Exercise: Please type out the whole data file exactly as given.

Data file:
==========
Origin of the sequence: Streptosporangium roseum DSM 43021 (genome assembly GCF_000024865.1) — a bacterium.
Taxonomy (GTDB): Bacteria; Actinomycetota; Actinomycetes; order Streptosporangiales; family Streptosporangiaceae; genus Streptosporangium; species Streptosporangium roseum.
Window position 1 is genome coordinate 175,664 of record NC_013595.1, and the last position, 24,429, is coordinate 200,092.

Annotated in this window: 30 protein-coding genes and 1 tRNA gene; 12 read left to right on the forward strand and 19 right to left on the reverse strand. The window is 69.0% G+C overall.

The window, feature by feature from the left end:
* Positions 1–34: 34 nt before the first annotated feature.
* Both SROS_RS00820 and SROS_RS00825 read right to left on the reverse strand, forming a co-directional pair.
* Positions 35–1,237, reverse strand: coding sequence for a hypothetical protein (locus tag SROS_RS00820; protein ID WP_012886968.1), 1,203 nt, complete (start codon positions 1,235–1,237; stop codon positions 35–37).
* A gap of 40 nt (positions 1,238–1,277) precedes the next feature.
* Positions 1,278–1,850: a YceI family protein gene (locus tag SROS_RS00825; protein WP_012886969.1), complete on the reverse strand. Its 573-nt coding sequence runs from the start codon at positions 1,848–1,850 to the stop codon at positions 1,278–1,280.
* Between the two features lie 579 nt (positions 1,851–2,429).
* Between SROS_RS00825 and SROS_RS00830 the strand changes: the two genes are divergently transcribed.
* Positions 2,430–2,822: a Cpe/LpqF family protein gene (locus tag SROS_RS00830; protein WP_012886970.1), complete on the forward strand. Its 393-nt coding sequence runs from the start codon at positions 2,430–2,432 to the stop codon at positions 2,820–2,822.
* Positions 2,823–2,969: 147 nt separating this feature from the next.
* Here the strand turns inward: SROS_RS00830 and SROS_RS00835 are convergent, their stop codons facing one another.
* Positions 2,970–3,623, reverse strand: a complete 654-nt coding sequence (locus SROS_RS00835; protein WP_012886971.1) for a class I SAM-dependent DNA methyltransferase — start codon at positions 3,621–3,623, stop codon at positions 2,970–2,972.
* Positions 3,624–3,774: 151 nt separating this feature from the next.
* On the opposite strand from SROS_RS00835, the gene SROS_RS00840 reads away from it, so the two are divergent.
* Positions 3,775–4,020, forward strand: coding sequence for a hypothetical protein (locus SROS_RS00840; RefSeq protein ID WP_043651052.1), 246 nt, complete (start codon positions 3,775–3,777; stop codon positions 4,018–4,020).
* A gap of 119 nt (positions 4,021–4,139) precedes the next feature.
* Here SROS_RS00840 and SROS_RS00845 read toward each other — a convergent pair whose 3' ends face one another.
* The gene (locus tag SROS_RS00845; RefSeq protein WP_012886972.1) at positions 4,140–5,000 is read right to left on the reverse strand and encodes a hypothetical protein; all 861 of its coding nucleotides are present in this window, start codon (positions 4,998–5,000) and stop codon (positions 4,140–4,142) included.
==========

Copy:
Origin of the sequence: Streptosporangium roseum DSM 43021 (genome assembly GCF_000024865.1) — a bacterium.
Taxonomy (GTDB): Bacteria; Actinomycetota; Actinomycetes; order Streptosporangiales; family Streptosporangiaceae; genus Streptosporangium; species Streptosporangium roseum.
Window position 1 is genome coordinate 175,664 of record NC_013595.1, and the last position, 24,429, is coordinate 200,092.

Annotated in this window: 30 protein-coding genes and 1 tRNA gene; 12 read left to right on the forward strand and 19 right to left on the reverse strand. The window is 69.0% G+C overall.

The window, feature by feature from the left end:
* Positions 1–34: 34 nt before the first annotated feature.
* Both SROS_RS00820 and SROS_RS00825 read right to left on the reverse strand, forming a co-directional pair.
* Positions 35–1,237, reverse strand: coding sequence for a hypothetical protein (locus tag SROS_RS00820; protein ID WP_012886968.1), 1,203 nt, complete (start codon positions 1,235–1,237; stop codon positions 35–37).
* A gap of 40 nt (positions 1,238–1,277) precedes the next feature.
* Positions 1,278–1,850: a YceI family protein gene (locus tag SROS_RS00825; protein WP_012886969.1), complete on the reverse strand. Its 573-nt coding sequence runs from the start codon at positions 1,848–1,850 to the stop codon at positions 1,278–1,280.
* Between the two features lie 579 nt (positions 1,851–2,429).
* Between SROS_RS00825 and SROS_RS00830 the strand changes: the two genes are divergently transcribed.
* Positions 2,430–2,822: a Cpe/LpqF family protein gene (locus tag SROS_RS00830; protein WP_012886970.1), complete on the forward strand. Its 393-nt coding sequence runs from the start codon at positions 2,430–2,432 to the stop codon at positions 2,820–2,822.
* Positions 2,823–2,969: 147 nt separating this feature from the next.
* Here the strand turns inward: SROS_RS00830 and SROS_RS00835 are convergent, their stop codons facing one another.
* Positions 2,970–3,623, reverse strand: a complete 654-nt coding sequence (locus SROS_RS00835; protein WP_012886971.1) for a class I SAM-dependent DNA methyltransferase — start codon at positions 3,621–3,623, stop codon at positions 2,970–2,972.
* Positions 3,624–3,774: 151 nt separating this feature from the next.
* On the opposite strand from SROS_RS00835, the gene SROS_RS00840 reads away from it, so the two are divergent.
* Positions 3,775–4,020, forward strand: coding sequence for a hypothetical protein (locus SROS_RS00840; RefSeq protein ID WP_043651052.1), 246 nt, complete (start codon positions 3,775–3,777; stop codon positions 4,018–4,020).
* A gap of 119 nt (positions 4,021–4,139) precedes the next feature.
* Here SROS_RS00840 and SROS_RS00845 read toward each other — a convergent pair whose 3' ends face one another.
* The gene (locus tag SROS_RS00845; RefSeq protein WP_012886972.1) at positions 4,140–5,000 is read right to left on the reverse strand and encodes a hypothetical protein; all 861 of its coding nucleotides are present in this window, start codon (positions 4,998–5,000) and stop codon (positions 4,140–4,142) included.